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Documents on Germany, 1944-1959 : background documents on Germany, 1944-1959, and a chronology of political developments affecting Berlin, 1945-1956
(1959)

Address by the Polish Foreign Minister (Rapacki), on disarmament, October 2, 1957,   pp. 214-220 PDF (3.2 MB)


Page 216

2111          DOCUMENTS ON GERMANY, 1944-59
125. The key issue before the twelfth session of this Assembly is dis-
armament. This is not the first time that the United Nations has had
to deal with it. Towards the close of the last session, most delegations
represented here expressed optimism as to the possibility of the dis-
cussions held that year leading at least to a preliminary agreement.
Unfortunately, the results of the work of the Sub-Committee of the
Disarmament Commission fell short of that expectation.
126. As is apparent from the way the discussions developed in the
Sub-Comnmittee in London, the primary obstacle to progress was the
concept of so-called "global strategy" of the Western Powers, which
assigns a vital role to nuclear weapons. We have had an eloquent ex-
ample in this very hall of where such reasoning can lead. There is no
point in challenging the view put forward by the Secretary of State
of the United States on the humanitarian benefits which it is alleged
can come out of the development of nuclear weapons. There can be
no doubt that the peoples of the world prefer to have their security
guaranteed by effective prohibition and destruction of nuclear
weapons rather than by even the 'most subtle moral and religious
scruples of a given government.
127. The second obstacle to the Sub-Committee's progress was the
insistence of the Western Powers that concrete measures for disarma-
ment should be conditional on the simultaneous solution of other con-
troversial international problems.
128. Finally, the third obstacle arose from the opposition of the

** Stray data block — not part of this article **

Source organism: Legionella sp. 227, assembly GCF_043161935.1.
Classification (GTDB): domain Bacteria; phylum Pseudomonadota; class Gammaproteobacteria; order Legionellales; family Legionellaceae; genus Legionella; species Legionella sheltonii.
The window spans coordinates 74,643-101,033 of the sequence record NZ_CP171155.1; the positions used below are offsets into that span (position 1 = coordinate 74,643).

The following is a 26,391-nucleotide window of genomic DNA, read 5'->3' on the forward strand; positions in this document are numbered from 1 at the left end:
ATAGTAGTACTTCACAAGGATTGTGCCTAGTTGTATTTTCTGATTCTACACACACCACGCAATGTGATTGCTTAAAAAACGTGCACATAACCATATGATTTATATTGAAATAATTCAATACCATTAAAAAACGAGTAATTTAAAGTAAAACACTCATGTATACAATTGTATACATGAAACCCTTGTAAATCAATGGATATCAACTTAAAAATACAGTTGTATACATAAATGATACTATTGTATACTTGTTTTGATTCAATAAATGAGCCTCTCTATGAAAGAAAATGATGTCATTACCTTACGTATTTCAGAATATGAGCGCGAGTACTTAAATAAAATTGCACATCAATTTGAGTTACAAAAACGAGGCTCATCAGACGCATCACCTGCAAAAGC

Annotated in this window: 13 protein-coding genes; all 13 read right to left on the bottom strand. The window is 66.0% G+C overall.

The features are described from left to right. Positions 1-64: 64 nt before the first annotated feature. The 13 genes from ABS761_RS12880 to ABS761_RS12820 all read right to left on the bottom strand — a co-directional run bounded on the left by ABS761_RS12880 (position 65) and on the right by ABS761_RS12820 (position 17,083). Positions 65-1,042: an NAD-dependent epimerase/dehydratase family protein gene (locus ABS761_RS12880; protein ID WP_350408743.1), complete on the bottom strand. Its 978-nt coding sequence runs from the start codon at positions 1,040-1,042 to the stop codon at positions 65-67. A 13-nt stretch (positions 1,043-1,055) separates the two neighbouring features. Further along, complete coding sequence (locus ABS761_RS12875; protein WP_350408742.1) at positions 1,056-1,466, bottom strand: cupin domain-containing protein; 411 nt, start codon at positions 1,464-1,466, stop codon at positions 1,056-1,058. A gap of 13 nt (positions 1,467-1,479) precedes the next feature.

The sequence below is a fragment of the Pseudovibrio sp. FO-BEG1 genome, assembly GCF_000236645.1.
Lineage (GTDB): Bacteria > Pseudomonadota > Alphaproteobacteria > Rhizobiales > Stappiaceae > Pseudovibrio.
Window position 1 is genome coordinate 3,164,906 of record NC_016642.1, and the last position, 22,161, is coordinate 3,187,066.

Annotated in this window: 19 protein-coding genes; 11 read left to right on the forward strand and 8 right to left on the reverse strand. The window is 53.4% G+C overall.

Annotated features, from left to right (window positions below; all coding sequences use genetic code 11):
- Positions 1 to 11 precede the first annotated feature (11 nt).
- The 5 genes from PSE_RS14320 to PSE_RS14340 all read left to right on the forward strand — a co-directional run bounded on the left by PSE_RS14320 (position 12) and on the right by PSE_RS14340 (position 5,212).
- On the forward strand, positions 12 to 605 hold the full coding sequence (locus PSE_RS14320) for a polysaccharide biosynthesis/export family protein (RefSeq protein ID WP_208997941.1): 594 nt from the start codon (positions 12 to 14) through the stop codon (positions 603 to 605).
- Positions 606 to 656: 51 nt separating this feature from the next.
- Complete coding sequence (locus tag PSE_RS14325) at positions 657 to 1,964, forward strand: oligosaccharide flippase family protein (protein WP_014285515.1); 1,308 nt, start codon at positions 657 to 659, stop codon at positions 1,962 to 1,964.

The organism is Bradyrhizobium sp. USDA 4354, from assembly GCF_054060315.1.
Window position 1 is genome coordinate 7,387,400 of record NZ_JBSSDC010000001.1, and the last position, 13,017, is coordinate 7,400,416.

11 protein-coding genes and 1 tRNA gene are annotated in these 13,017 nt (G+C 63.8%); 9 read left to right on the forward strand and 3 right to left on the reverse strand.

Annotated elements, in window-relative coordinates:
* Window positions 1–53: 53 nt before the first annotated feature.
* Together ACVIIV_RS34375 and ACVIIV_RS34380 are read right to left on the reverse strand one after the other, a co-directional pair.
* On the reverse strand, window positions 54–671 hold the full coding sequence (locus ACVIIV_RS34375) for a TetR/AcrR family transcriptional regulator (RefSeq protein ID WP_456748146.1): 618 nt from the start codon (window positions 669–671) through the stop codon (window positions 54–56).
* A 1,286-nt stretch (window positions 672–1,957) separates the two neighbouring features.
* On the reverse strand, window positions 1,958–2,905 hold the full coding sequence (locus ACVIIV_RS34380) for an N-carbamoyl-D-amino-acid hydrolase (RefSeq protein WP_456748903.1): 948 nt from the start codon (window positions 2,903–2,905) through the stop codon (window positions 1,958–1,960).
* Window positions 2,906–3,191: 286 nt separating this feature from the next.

-Federal Republic of Germany and from considerations relating to the
remilitarization of Western Germany.
129. As a result of these various factors, the discussions on disarma-
ment were protracted and it was impossible to reach even partial
agreement. Meanwhile, time is running out. Every month that the
armaments race continues is becoming far too costly, in all ways, for
the peoples of the world.
130. We are now witnessing a transformation in the military forces
of the great Powers. Conventional armaments are being replaced by
nuclear weapons. There is a growing danger that other countries
will also have nuclear weapons. When armies equipped with tactical
nuclear weapons stand face to face, there will be a greater danger that
weapons of mass destruction will be used, even in local conflicts.
131. That is another reason why, if we cannot, at this juncture,
reach agreement on the permanent and absolute prohibition of the use
of all nuclear weapons, we believe that the proposal of the Soviet
Union stipulating that the great Powers should undertake provisional-
ly not to use nuclear weapons for a period of at least five years is a
step in the right direction. The Polish delegation will support any
move to bring us closer to the basic solution of this problem.
132. We shall likewise support any step towards the discontinuance
of tests of nuclear weapons as soon as possible. That is what people
everywhere want; that is the conclusion to be drawn from the warn-
ings given by the most eminent scientists. There can be no excuse for
further procrastination. In our view, the discontinuance of nuclear
tests is not only a first step towards their prohibition, but a very im-
portant element in the relaxation of international tension, which
everybody will welcome with relief.


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